If I recall correctly, FredCDobbs never worked on the film "Mondo Cane" and so never wrote about working on that movie.


    FredCDobbs did work on a "'Mondo Cane' type documentary" and described that:


    Posted 27 July 2006 - 06:41 PM

    I was a cameraman on a Techniscope theatrical documentary film back in 1965. It was made for an Italian company. It was one of those in the long series of ?Mondo Cane? type documentary films that were made for the big screen by the Italians in the ?60s. They were very popular in Europe. The greatest ?Mondo? cameraman of them all, Benito Frattari, was our chief cameraman. Gray Frederickson (who later received an Academy Award as a co-producer for Godfather II) was our producer. Luigi Vanzi was our director.

    Vanzi had a general rule that we shouldn?t shoot more than about 20% to 30% of our film with a hand-held camera, since the theater audience would begin to get dizzy watching a lot of hand-held scenes on the big theater screen, even in a documentary. We had to use tripods quite often, whenever we could. When I filmed the Watts Riot I was not able to use a tripod, and when I filmed a night time shoot-out between the cops and the rioters, the jumpiness of the camera movement didn?t matter. Also, I used the widest-angled lens we had available, and that kept the obvious camera jiggles to a minimum.

    Techniscope was basically half-frame 35 mm film. Usually a standard 35mm frame has 4 perforations on each side of the frame. A claw pulls down a standard frame 4 perfs. But with Techniscope, the cameras were geared up with a cam that pulled down just two perfs at a time, and that made each half-frame image very wide, like Cinemascope, but without the need of an anamorphic lens. What was lost in grain quality was gained in sharpness of the image because of the lack of all the glass required in an anamorphic lens system. I think the Italians made many drama films using this system.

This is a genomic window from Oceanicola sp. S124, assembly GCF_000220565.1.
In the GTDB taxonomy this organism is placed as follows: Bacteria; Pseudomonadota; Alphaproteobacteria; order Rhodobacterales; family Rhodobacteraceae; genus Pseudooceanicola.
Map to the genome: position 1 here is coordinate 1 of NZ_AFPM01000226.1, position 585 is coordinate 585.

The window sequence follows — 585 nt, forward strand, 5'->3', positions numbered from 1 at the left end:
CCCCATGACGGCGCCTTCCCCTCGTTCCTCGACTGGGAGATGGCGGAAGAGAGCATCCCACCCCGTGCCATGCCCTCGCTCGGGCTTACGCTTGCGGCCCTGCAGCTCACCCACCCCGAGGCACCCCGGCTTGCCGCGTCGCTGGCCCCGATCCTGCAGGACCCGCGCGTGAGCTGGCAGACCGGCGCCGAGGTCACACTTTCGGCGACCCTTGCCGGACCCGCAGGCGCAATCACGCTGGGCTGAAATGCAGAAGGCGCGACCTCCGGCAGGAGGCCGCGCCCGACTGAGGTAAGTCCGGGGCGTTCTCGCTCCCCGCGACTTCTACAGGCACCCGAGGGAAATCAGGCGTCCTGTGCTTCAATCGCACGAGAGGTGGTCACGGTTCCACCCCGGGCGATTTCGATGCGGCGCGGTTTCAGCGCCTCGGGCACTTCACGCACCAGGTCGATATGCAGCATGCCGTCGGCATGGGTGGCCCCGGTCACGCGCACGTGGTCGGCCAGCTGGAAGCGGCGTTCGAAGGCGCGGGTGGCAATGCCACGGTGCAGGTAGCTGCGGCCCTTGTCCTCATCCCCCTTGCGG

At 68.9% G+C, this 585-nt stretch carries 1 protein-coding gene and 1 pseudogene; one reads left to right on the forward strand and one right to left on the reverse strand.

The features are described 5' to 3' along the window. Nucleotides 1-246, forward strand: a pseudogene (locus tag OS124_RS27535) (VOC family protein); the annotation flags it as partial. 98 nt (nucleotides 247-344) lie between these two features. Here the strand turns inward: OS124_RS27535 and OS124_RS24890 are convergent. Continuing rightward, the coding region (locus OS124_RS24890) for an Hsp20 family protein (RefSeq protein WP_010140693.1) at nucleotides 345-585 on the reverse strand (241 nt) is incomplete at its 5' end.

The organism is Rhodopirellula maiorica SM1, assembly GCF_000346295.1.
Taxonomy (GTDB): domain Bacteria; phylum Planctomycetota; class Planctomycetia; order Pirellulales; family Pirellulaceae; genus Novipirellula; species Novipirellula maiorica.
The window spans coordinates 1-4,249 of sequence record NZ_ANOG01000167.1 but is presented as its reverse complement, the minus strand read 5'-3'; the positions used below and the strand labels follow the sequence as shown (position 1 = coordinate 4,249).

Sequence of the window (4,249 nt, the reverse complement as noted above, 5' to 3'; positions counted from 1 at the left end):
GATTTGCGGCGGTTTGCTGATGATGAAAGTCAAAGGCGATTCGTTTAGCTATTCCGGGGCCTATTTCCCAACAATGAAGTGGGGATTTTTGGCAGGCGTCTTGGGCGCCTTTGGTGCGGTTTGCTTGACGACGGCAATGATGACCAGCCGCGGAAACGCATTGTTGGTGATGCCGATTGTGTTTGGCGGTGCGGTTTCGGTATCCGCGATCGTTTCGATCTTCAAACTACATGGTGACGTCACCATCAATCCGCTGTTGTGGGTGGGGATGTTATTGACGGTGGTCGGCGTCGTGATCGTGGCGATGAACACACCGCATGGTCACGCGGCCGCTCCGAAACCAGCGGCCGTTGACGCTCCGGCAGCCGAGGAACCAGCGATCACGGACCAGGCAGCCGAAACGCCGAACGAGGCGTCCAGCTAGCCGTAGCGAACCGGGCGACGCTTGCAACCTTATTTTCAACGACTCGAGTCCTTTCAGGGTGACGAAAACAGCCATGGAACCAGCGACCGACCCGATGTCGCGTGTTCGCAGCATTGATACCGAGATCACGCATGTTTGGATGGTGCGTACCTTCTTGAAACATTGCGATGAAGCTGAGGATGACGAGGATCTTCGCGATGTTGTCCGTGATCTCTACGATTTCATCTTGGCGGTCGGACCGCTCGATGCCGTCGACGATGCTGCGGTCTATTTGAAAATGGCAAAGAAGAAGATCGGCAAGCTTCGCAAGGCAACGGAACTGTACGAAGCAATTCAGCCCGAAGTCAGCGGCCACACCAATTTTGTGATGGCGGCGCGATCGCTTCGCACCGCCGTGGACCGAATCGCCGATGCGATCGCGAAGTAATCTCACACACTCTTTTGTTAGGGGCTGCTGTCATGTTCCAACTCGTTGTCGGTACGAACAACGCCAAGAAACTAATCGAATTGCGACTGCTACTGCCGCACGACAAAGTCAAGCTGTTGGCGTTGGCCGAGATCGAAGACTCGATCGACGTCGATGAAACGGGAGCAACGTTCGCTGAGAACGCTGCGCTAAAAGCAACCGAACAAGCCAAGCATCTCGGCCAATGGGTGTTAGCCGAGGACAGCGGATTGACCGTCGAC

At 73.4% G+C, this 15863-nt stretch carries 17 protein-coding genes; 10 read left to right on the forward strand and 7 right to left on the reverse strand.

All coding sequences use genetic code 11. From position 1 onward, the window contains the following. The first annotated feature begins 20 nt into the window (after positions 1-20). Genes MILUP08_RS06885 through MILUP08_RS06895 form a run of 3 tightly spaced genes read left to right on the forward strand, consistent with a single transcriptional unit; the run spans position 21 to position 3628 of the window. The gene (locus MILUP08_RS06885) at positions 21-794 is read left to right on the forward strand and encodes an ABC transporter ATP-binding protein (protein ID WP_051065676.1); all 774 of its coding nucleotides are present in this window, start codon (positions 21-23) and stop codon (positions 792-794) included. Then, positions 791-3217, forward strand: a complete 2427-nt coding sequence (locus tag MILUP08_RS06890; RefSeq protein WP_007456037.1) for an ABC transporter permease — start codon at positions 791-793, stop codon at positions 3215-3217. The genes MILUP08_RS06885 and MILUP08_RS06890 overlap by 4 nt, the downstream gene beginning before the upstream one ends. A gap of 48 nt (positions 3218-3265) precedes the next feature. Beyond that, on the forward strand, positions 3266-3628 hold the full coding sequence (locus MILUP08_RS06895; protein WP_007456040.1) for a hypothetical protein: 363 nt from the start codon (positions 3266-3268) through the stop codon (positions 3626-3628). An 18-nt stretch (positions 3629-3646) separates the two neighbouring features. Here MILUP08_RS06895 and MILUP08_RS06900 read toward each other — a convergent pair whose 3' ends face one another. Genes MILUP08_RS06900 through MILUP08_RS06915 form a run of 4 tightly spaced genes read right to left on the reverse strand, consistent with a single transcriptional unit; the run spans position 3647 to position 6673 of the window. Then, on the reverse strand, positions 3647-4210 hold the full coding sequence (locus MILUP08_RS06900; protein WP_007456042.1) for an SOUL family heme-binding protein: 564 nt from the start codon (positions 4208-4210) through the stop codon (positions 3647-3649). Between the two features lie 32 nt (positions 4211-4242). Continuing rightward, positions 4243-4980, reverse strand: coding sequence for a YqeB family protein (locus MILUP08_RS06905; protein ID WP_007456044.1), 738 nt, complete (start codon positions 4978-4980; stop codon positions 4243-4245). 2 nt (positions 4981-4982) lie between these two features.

We were told to use Cooke #3 lenses (either 3 or 2, I can?t remember) as much as possible. They were the best in the film business at that time and they produced a very sharp image. I used a portable 35 mm Arriflex converted to Techniscope.

    Unfortunately, when the film was narrated and edited in Italy, the film company apparently did a very bad job with the narration and editing, and the film was never shown in the US, although we had many spectacular scenes from all over the country, and many incredible news events on film, such as the full-scale Watts riot of 1965.

    That production represented one of the luckiest moments of my life. I saw ?Mondo Cane? on the big screen in a theater in New Orleans in 1963. I was a young TV news cameraman at the time. I made a mental note of the Italian name of the chief cameraman. A few months later, a couple of co-producers walked into my newsroom to ask if we knew of any unusual documentary filming locations around New Orleans. They said they were making a ?Mondo? film. I went to work for them that next weekend. I quit my regular job a few weeks later and traveled around the country with one of their teams for the next six months. We were split up into about four teams to cover the whole country. I traveled mainly with Vanzi, but I also got to work a lot with Frederickson, and I got to meet Frattari when we were in New York.